Belkin Play N600 HD – just a toy router.

I saw the Belkin Play N600 HD router (F7D8301) at Costco a couple of days ago, for a very good price.

I’d been looking for a good price on an 802.11n router for some time – partly to increase coverage through my house, but also to ensure that I had a new router that would cope with improving technology as I buy it over the next few years.

Unsupported protocols

Sadly, this router isn’t it – there are several existing protocols that it just doesn’t support, which is rather odd for a new router.

Specifically, I note that the router does not state support in its interface for PPTP or IPsec passthrough – protocols 47, 50, 51. When I asked the Belkin tech support about this, they directed me to “try forwarding ports on the router”, apparently not aware that there is a difference between port and protocol forwarding. That’s an astonishing lapse in ability and knowledge for technical support on a router, and doesn’t give me much comfort that the router itself is developed with skill or knowledge.

Another protocol not supported by this router, which seems just crazy when we’re one hundred days away from X-day, is IPv6. That’s right, IPv6, the next-generation Internet Protocol, required for numerous features of modern Windows systems such as HomeGroups, DirectAccess, etc (I’m sure there are IPv6-only features for Mac and Linux, but those aren’t my specialisation), and it isn’t supported. You can connect to the router as a wireless client, but the IPv6 protocol, access to local DHCP servers, etc, isn’t supplied to your host computer. My Linksys WRT54GL has supported that for several years, and this new router from Belkin can’t handle it.

Also unsupported is “6in4” (aka v6tunnel), as used in IPv6 tunnel schemes such as, which is how I make my network a part of the global IPv6 Internet until Comcast gets around to supporting native IPv6 service. Again, this wouldn’t require the router to understand anything about IPv6, just to forward IPv4 protocol 41 correctly.


In addition to missing such basic functionality, the Belkin Play N 600 HD also fails in the reliability stakes. Two days it’s been in our house, and both mornings, we’ve woken up to a complete lack of Internet service and wireless connectivity, although the light on the front of the router is solid green, indicating that it thinks everything is fine.

Pinging the router does nothing, restarting computers (in the vain hope that it might be a wireless card issue, or some network driver failure, though our network has been fine for many years) does nothing. The only action that has an effect is that of restarting the Belkin router. Clearly, the Belkin can’t make it through the night without locking up.

Not any better range

As if to pour salt onto the wound, this router isn’t even able to increase range in our house – the boy still can’t get a connection from his room on his iPod. Perhaps that’s not such a bad thing, but since we were hoping to increase range with the router’s ability to pick signals out with MIMO technology, it seems like there really isn’t much point to us keeping the router.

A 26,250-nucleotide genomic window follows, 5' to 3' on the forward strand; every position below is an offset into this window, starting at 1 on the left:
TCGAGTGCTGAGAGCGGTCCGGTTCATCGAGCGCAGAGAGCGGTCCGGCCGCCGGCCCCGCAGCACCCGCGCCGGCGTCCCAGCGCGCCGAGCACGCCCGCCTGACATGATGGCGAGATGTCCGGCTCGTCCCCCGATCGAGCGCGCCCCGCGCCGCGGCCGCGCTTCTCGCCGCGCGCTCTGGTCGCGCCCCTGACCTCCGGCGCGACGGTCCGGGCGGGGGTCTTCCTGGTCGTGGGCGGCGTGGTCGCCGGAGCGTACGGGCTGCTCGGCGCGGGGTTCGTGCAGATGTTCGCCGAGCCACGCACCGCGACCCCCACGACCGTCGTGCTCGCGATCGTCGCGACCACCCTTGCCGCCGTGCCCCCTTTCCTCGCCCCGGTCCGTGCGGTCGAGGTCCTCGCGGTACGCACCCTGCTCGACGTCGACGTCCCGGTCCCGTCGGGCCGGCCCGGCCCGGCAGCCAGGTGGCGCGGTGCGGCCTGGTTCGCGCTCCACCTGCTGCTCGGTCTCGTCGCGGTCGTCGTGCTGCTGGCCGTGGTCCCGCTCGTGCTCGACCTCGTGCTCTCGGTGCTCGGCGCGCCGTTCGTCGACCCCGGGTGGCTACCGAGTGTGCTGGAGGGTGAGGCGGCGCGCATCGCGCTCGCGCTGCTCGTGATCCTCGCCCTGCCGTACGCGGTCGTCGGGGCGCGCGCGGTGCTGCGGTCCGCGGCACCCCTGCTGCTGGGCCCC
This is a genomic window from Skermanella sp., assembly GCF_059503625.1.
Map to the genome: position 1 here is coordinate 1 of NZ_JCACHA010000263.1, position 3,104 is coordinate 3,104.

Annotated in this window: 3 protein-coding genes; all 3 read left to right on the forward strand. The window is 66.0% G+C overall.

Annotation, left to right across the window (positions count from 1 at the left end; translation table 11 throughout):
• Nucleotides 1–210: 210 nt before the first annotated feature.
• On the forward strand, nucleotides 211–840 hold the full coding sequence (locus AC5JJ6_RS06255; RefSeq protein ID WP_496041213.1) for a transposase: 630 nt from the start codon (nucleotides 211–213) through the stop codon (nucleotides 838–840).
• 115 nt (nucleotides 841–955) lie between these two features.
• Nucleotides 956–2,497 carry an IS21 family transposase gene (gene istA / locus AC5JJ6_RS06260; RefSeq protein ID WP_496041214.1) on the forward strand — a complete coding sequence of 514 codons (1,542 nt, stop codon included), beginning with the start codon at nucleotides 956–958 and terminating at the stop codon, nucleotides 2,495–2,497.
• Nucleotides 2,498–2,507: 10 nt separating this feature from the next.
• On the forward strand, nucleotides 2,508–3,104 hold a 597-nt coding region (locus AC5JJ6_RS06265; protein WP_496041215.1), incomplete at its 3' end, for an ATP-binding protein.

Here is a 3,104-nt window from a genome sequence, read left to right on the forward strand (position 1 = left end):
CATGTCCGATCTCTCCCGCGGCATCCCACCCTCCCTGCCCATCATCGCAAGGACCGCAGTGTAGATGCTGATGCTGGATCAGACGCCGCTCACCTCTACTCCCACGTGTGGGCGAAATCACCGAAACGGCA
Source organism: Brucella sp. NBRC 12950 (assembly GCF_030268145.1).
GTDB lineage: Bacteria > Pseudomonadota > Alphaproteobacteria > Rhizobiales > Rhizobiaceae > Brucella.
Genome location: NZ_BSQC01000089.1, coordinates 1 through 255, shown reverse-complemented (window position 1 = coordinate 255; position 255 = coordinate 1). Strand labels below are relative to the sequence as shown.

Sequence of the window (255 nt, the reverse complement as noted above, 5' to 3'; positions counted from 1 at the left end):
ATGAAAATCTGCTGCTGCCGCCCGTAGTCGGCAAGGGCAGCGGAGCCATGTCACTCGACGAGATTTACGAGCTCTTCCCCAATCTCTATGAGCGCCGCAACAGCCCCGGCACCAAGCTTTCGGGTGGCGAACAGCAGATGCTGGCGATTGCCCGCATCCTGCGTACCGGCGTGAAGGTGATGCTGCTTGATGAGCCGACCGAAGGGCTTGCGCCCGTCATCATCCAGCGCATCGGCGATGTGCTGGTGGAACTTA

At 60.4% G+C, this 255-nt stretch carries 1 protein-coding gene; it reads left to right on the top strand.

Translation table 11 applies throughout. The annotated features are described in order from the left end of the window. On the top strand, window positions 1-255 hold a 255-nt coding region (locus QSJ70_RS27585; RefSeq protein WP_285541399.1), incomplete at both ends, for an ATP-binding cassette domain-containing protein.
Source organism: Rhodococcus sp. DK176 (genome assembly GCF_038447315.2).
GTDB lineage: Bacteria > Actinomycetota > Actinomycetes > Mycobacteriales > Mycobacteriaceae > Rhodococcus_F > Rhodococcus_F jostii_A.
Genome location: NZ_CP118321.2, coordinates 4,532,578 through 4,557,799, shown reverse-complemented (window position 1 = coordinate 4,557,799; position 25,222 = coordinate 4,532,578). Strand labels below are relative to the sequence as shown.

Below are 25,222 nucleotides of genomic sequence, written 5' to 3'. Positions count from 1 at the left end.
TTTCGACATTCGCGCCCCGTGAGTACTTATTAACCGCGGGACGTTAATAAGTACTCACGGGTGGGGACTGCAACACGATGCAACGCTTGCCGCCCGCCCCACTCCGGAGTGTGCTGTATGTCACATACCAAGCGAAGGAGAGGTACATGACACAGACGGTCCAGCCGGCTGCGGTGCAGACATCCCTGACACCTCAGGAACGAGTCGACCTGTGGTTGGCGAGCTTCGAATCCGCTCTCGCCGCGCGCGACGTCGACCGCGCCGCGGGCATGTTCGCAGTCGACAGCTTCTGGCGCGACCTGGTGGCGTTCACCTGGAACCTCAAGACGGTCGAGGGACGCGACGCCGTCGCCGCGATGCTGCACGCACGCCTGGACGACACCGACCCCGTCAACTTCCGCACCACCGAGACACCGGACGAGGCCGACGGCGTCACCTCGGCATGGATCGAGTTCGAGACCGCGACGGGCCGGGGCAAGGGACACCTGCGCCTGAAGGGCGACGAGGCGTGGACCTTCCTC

Thank goodness we bought it at Costco

Costco’s return policy is pretty reliable in cases like these – we take the failed device back, say that it wasn’t capable of reliable, basic use, and they refund us our purchase price. I’ll be giving it just a couple more days, in case Belkin has any hope to offer in terms of support of basic network router functionality, but I suspect I’ll just have to suck up the extra cost of using plain old reliable Linksys.

3 thoughts on “Belkin Play N600 HD – just a toy router.”

  1. I just purchased one of this router to replace an unstable Dlink and am already disappointed by the device. Among the functionalities I use and that are missing, I could not find anything about Reserved DHCP address!!! How can that be missing ??? Also I got used to be able to use my devices ip addresses or names when setting up port forwarding, demilitarized zone, etc, The Belkin support only addresses…

  2. Well I think people must be bugged out. I have upgraded the firware last week and the range of the N network on 5Gz now reach’s stable a block down the street to my office. It does support the IPV6 you just need to know how to do it. not in the manual how to operate most funtions. DHCP reserved is supported by the way. I do have to say the USB function only operates at 3 MB max. This is not very good for running a server based hard drive. will do fine for back up hard drive or media broadcasting. I cleary think it is a good buy for $65 at Frys.

    Must be some confusion

    My experience differs vastly from yours – are you sure we are talking about the same device?

    The Belkin Play N600 HD has had no firmware updates (check here) from its release to the present day, and I have been through every configuration page it has, without encountering anywhere that will accept basic IPv6 configuration; in addition to which, 6in4 tunneling is blocked, and IPv6 routing is not offered to wireless supplicants.

    I like the router you’re describing, though, because it sounds like it would do everything I need. Sadly it’s not the router I’ve purchased.

    Sunday, February 13, 2011 14:36 PM by Alun Jones
  3. hey guys or gals, there are two belkin n600 routers the F7D8301 and F7D8302 could this account for the differences? i am not as router savvy as most contributors but have come up against a wall trying to ascertain the exact difference(s). would like to hear back on this so fire away. thanks, mike

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